What white person pissed you off? This was the question of unrest heralded from the opposite end of the phone line by a friend at his breaking moment. Although whiteness is one of the most crucial aspects of American culture and society, to turn the looking-glass onto whiteness seems and feels “strange” to most. However, as a critical whiteness consultant this is work that I do daily. WTH!!! Yes, you can imagine the looks of suspicion, blank stares, or gazes of amazement I receive when people first read my business card from the university. What tickles me most, however, are the scores of white people who with reservation offer an “Oh I see,” not wanting to go down that road with the black woman standing before them. On the other hand, oodles of people of color in awe question, “And white folks let you do this; I mean they seriously pay you?” It baffles many people, regardless of race, because not only have we been conditioned to not talk about race and racism in this day and age, through socialization we disregard the fact that whiteness is race, it constructs our society through privilege and oppression, and ultimately it is a worthy and necessary of studying.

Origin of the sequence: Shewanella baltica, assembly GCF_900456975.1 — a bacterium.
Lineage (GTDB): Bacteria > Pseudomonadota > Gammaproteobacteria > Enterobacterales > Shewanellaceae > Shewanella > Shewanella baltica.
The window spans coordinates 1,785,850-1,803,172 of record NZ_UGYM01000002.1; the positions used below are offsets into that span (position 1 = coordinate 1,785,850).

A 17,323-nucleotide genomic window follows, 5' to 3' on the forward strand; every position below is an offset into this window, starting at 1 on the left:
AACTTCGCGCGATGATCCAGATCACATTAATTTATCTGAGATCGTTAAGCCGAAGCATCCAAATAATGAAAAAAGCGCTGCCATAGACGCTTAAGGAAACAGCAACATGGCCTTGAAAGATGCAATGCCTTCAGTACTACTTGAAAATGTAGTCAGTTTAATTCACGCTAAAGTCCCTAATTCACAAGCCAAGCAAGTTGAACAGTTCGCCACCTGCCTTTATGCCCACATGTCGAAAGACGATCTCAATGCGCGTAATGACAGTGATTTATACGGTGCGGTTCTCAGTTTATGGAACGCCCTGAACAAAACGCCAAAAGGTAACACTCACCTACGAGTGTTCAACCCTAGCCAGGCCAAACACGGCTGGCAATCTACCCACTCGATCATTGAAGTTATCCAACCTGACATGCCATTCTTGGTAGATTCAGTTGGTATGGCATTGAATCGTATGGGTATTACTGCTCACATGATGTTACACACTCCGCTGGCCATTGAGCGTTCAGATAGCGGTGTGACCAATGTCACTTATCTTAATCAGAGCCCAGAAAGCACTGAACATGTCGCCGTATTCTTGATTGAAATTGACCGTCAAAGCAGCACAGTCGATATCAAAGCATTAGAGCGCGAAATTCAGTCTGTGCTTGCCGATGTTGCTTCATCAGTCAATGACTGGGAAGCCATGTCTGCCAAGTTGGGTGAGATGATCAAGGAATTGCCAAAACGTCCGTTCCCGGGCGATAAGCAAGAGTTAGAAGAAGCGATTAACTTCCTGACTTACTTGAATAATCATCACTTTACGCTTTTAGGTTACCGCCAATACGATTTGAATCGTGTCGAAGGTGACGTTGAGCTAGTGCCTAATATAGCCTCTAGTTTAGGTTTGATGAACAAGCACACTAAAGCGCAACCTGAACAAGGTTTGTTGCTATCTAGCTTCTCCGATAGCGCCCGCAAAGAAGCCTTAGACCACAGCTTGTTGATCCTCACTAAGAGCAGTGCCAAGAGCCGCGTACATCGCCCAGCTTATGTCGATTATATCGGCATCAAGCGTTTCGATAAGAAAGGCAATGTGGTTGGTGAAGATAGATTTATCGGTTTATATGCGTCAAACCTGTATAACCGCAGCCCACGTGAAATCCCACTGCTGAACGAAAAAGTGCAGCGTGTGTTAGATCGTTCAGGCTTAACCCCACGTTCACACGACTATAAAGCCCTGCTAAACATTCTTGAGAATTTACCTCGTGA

Whiteness is so normalized for Americans that it seems unnatural and impolite to call attention to it. You doubt me? No worries, you are not alone. Try this exercise: for the next week while you are watching or reading your local news count the number of times people who are white are described as white when spoken of by whomever is reporting. Are they referred to as a white man, or a white woman, or a white group of teens, and so forth? As you are doing this, also note the number of times people who are not white are referred to simply as people — free of any racial identifier including code words like “urban.” Generally speaking, to be man or woman is to be white, while everyone else is explicitly marked by race. Hence, in a nutshell, critical whiteness studies specifically examine how whiteness is established, understood, maintained and what is its impact on cultures and societies.